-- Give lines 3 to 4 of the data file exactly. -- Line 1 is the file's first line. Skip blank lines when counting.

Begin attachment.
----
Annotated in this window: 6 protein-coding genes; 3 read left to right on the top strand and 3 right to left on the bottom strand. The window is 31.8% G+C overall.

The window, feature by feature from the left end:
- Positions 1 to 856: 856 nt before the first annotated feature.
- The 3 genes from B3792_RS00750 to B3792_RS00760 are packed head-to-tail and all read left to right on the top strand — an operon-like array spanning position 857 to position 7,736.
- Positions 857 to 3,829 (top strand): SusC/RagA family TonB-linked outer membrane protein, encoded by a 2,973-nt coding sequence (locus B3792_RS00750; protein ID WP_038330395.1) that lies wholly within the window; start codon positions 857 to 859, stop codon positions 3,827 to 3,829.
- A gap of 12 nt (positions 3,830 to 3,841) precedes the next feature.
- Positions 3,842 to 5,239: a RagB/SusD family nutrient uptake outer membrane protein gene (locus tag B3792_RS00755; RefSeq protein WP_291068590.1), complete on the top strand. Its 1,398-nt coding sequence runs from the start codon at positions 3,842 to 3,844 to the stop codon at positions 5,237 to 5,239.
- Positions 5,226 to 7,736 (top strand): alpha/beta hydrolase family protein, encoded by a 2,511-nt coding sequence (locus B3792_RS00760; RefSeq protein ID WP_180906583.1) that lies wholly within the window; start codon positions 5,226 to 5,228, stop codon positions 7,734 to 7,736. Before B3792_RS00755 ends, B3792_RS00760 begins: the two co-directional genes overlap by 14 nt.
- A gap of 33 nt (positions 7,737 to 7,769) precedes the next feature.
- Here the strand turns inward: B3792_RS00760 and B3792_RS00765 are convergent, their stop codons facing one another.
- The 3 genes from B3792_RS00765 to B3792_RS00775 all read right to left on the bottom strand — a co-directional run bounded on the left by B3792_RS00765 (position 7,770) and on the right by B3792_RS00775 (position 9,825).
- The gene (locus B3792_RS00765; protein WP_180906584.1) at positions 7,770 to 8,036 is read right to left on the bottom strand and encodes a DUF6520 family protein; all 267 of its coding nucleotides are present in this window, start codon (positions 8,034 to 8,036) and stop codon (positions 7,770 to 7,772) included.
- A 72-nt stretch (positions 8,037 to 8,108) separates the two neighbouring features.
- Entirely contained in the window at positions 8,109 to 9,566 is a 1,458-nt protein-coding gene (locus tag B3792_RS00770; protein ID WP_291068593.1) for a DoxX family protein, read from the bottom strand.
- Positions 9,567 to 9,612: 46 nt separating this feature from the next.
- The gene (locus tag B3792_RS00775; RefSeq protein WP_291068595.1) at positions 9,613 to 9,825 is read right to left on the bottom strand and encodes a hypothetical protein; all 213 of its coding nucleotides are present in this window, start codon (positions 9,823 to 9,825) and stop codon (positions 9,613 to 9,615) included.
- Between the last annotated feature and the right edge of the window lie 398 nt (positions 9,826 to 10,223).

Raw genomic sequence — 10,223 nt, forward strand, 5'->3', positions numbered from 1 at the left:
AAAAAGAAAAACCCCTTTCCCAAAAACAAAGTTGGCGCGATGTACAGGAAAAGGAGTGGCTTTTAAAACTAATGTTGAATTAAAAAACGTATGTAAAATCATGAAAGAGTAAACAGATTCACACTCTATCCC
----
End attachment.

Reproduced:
- Positions 1 to 856: 856 nt before the first annotated feature.
- The 3 genes from B3792_RS00750 to B3792_RS00760 are packed head-to-tail and all read left to right on the top strand — an operon-like array spanning position 857 to position 7,736.